Recent articles, stated the project will enhance the water quality at this site. Also, Gamesa states that protecting natural resources and wildlife is a "shared priority" with the community. If this is so, then why was there a rattlesnake study of the area done in November (when snakes are hibernating)? Why did Gamesa do a study on bird migration in July, when bird migration doesn't start until late August, September and October? How does bringing in large equipment to clear-cut the forest and building new roads improve water quality of streams that are already of the highest quality in the state?
I made a trip up to Blue Knob today, in response to a constituent complaint to hear and see the new wind turbines located along the mountain top. ...It was a windy day and the blades were really moving. The complaint we received was about how disruptive the noise was. I agree after going to the site myself that the noise is disturbing and certainly carried to the home of the people who contacted me. I was also surprised at the ground area needed to facilitate the turbines, which includes a wide road cut into the woods. There needs to be more discussion on the placement of these structures and their effect not only on the environment but on the people who live close by.
The Pennsylvania Fish and Boat Commission will develop guidelines for wind turbine development in wetland and watershed areas following the quarterly board meeting in Harrisburg. The commissioners agreed during the Oct. 1 meeting not only to develop guidelines but also send a letter to Department of Environmental Protection Secretary Kathleen A. McGinty concerning the matter, said Len Lichvar, the District 4 commissioner. "We need to develop a full-blown policy, especially in exceptional value watersheds and wetland areas. We're charged by legislature to protect the resources of the state," he said. ..."We're more concerned with predictive studies, not necessarily post-construction studies. ..."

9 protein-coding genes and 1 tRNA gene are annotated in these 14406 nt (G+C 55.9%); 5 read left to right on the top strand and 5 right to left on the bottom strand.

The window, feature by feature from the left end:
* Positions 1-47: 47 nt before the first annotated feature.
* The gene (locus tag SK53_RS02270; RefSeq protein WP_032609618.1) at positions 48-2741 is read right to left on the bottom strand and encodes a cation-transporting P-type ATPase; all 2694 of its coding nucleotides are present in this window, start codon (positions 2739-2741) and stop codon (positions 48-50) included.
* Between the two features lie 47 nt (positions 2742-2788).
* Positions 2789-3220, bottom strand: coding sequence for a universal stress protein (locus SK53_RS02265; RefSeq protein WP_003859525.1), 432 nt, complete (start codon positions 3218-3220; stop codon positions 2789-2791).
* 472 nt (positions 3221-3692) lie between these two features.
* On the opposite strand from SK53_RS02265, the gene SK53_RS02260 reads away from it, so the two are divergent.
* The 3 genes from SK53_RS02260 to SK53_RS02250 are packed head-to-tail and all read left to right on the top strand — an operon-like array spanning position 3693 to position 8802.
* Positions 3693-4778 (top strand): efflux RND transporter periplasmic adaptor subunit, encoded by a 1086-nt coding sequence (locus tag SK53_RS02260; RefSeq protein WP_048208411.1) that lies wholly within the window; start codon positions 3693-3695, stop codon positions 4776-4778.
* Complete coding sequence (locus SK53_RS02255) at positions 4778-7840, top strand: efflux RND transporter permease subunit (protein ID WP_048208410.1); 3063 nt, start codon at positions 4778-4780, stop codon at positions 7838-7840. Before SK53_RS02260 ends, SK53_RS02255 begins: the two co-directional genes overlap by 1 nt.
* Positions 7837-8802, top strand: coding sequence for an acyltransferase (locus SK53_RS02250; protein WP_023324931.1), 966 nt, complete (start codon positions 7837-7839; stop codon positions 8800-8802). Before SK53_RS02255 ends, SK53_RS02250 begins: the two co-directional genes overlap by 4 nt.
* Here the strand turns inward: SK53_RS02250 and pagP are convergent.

Sensible Wind Solutions member Dr. Tom Dick - founder of the Allegheny Plateau Audubon Society - said state and federal legislators should have been regulating where the wind industry is allowed to place its turbines. That decision is left to individual municipalities, where leaders often have yet to encounter the wind industry. "To me, it is the same as strip mining," Dick said. "We were unregulated then, and now people are paying for it. Now, we are unregulated again."
A group fighting the Shaffer Mountain Wind Farm in Somerset and Bedford counties rallied Monday in the state Capitol for more-aggressive regulation of wind-energy companies. Laura Jackson, chairwoman of Save Our Allegheny Ridges, joined concerned citizens from nine counties, including Somerset, in Harrisburg to urge legislators to pass siting regulations for turbines. No state or federal guidelines are in place regarding where turbines can be located.